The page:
From the Golan to the West Bank

I’m not persuaded at all that Trump’s recognition of Israel’s sovereignty on the Golan is detrimental to his own peace plan (see the argument here). In fact, the opposite is true: it salvages the plan.

Everyone thought the plan would be dead on arrival anyway. The Palestinians would say “no,” and that would be that. Now Trump has revealed the price of a “no.” Assad père said “no,” thinking the Golan was like some sort of escrow account being held indefinitely for Syria. Well, now it’s off the table. If you say “no,” Trump is warning, you don’t get more later, you get less or maybe nothing.

By this move, the US is telling the Palestinians: Sure, say “no” to our plan. But the next step isn’t a better offer. It might be US recognition of Israeli annexation of part of the West Bank. If you think we won’t do it, just look at the Golan. And read Trump’s tweet carefully: “After 52 years, it is time for the United States to fully recognize Israel’s Sovereignty over the Golan Heights, which is of critical strategic and security importance to the State of Israel and Regional Stability!” Substitute “West Bank” for “Golan Heights,” and you wouldn’t have to change another word.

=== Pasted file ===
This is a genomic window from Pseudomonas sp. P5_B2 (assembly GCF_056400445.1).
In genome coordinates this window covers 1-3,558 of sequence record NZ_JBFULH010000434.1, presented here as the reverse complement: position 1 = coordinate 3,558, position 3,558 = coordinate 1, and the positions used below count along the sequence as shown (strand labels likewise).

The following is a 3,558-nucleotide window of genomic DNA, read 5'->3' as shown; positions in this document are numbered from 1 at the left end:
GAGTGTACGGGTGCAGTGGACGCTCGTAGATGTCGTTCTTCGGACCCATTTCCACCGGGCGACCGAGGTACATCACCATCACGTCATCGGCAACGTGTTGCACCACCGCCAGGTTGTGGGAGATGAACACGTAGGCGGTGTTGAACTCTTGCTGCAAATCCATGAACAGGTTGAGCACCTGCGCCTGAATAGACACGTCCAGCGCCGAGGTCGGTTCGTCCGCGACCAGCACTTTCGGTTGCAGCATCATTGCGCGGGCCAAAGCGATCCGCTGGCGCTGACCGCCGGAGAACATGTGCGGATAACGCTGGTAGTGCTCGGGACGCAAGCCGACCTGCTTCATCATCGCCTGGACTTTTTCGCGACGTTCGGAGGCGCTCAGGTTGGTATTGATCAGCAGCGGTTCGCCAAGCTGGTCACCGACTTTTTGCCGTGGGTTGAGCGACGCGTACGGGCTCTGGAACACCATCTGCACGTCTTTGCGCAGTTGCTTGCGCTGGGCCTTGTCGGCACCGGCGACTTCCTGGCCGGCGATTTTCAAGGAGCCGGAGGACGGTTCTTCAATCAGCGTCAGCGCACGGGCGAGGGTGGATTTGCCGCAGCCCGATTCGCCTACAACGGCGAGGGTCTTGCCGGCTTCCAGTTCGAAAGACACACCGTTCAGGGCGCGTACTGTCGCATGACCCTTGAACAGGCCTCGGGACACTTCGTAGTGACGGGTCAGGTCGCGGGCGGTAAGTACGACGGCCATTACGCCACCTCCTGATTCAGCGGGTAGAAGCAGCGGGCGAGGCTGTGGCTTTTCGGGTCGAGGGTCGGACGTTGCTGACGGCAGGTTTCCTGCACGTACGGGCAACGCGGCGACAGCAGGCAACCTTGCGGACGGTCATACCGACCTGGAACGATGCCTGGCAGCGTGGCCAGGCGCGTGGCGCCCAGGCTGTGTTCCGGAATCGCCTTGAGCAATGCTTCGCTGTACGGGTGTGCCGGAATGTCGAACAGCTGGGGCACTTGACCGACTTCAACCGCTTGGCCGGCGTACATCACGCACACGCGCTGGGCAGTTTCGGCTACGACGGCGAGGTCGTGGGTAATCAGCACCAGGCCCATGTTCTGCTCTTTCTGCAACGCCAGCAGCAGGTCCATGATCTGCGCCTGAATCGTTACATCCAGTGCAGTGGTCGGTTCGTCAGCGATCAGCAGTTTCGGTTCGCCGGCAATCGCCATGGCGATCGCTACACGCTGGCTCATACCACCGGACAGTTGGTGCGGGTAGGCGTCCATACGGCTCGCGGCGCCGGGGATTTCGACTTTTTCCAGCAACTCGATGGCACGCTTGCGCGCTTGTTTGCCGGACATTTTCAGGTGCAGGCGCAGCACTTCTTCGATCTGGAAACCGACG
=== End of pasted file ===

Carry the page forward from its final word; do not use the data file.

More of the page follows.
This kind of hardball is probably the only way to disrupt the (totally irrational) mindset of Palestinians that time is on their side—a mindset artificially kept on life support by decades of status-quo diplomacy. It probably won’t work, because mindsets take a long time to change. But if it fails, it won’t be spectacular like the failures of the past, and it might finally get Palestinians to see their predicament as it is.

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